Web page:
Photo Blog–Rashes #lupus

I went to the Dermatologist on Thursday. She said that my rashes are consistent with Lupus but that there wasn’t anything she could biopsy, since they come and go relatively quickly (as opposed to scabbing, scarring, or turning into sores). My rashes have a life of their own all the time. They’re always red. Sometimes they’re blotchy. They’re never raised, but are sometimes accompanied by joint swelling. Sometimes they itch, sometimes they burn, sometimes they sting, sometimes they tingle, and sometimes they feel like nothing at all. Sometimes they’re over joints, sometimes not. Sometimes they come on when I’m stressed, or when it’s hot. Sometimes they come on at the same time as a migraine. Sometimes they seem to appear from lying down. Sometimes they come on when I feel I’ve over-exerted myself. Sometimes they come on for no reason at all.

Here’s one after standing. Pain went with it.

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Here’s one from typing. It happens for no reason, too. It itches, and it’s hot.

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I get this one a lot for no reason and it feels like a sun burn.

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This one stings like a chemical burn. I had it during my Rituxan too and thought it was a side effect, but I’ve been getting it again recently. It comes on after I shower for some reason.

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This is one I get from crying, being in a hot room, arguing, feeling embarrassed, or doing something that makes me feel nervous.

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A mottled rash I’ve gotten since I was a kid –“livedo reticularis”– Happens when I’m cold or nervous, or for no reason.

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Raynaud’s feet.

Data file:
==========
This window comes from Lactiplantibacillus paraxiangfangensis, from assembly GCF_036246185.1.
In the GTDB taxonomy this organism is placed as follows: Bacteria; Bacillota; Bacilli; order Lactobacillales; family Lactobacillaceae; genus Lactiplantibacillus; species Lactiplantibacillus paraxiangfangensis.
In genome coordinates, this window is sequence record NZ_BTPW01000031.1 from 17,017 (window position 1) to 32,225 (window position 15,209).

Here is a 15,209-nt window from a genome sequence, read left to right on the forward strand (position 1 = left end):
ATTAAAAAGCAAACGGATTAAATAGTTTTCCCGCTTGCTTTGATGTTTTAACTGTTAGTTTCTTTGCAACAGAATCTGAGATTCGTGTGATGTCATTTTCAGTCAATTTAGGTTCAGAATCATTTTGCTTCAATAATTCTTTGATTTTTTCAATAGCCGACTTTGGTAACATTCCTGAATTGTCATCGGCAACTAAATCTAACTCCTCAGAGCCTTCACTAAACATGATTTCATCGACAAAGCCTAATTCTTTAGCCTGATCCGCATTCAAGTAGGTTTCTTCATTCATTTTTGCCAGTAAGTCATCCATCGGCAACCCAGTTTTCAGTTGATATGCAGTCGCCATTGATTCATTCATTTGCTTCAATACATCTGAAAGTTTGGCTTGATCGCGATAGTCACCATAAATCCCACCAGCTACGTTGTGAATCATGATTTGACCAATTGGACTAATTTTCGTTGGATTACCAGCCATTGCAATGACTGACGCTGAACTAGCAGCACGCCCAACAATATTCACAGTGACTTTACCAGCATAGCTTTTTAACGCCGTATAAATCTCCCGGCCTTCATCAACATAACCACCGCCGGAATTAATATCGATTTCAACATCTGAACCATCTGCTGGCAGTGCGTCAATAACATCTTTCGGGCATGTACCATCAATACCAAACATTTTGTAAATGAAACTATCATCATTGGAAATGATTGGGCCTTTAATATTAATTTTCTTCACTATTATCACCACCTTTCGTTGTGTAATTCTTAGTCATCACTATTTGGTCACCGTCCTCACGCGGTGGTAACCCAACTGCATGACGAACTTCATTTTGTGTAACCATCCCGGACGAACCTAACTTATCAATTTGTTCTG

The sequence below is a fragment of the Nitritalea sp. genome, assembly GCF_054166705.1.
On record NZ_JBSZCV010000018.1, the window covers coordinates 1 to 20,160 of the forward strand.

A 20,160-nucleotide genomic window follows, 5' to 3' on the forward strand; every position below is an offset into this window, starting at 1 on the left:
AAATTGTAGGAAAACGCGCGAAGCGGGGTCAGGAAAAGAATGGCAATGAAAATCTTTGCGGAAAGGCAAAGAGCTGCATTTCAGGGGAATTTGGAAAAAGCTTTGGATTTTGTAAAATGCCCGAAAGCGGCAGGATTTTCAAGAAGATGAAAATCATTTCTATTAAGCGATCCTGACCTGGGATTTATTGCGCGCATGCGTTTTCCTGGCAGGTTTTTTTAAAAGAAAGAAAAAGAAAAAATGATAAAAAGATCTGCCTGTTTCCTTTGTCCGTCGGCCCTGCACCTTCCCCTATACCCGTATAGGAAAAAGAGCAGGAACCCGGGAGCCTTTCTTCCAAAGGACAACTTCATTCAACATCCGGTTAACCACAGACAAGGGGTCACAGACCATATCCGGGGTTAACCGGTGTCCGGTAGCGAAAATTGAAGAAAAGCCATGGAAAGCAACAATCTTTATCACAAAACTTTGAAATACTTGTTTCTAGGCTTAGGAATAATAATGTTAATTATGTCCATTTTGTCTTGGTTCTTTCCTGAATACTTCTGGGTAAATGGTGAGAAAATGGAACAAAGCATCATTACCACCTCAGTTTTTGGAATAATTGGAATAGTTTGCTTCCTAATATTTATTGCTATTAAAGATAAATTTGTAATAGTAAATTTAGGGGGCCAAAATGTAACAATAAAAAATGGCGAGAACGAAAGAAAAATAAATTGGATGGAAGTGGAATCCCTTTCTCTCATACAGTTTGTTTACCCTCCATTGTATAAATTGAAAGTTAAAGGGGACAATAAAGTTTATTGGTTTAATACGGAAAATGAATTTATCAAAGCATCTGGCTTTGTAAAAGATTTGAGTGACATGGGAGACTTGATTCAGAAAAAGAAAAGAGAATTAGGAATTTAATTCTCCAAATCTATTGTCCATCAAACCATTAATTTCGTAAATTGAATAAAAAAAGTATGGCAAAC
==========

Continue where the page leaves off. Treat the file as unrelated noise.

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And your typical Lupus “butterfly” rash. It usually feels hot, and sometimes it’s itchy. It comes on when I’m stressed, sick, too hot, menstrual, over-exerted, in pain, and for no reason. I have some form of this rash all the time now.

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13 Comments

  1. I’ve been getting the same rashes (and I mean they look and feel EXACTLY the same from what you’ve described) and antihistamines help (even though it’s not an allergy). I don’t know if you’re on antihistamines at all but it could be worth trying – I’ve got no idea why they help (and neither does the doctor) but f I take them religiously it does minimise the rash.

  2. From the pictures and your description I get the same (or extremely similar) rash. I don’t know why but antihistamines help if I take them religiously (even though it isn’t an allergy). You might already take antihistamine but it might be worth trying.

    • Thanks for reading my blog. I’ve been taking benadryl every day for a few months to help my nasal allergies. I haven’t seen any change in my skin, unfortunately. If anything, it’s gotten worse, probably not from the benadryl, but just worsened disease activity. Cortisone cream is sometimes helpful for the itching/burning, it doesn’t seem to stop the redness though. They’re a big mystery right now, they seem to come and go and do as they please.

  3. Jill, thank you for sharing this photo blog on your experience with rashes. I think the visual and descriptions are very helpful. There are so many times that I have difficulty explaining my symptoms, but it is helpful to do a better job of this when I read/hear the way others describe their symptoms.
    Sending you good vibes,
    Monica

  4. I’ve been suffering from several kinds of rashes, too. They are gone after a while most of the time. Even when they are getting worse, increasing medication helps. (In my case, it means steroid.) But “livedo reticularis” is always there. It appeared several years before I was diagnosed with lupus. Since then, it’s never disappeared. Rashes are always my concern. Thank you for sharing the photos.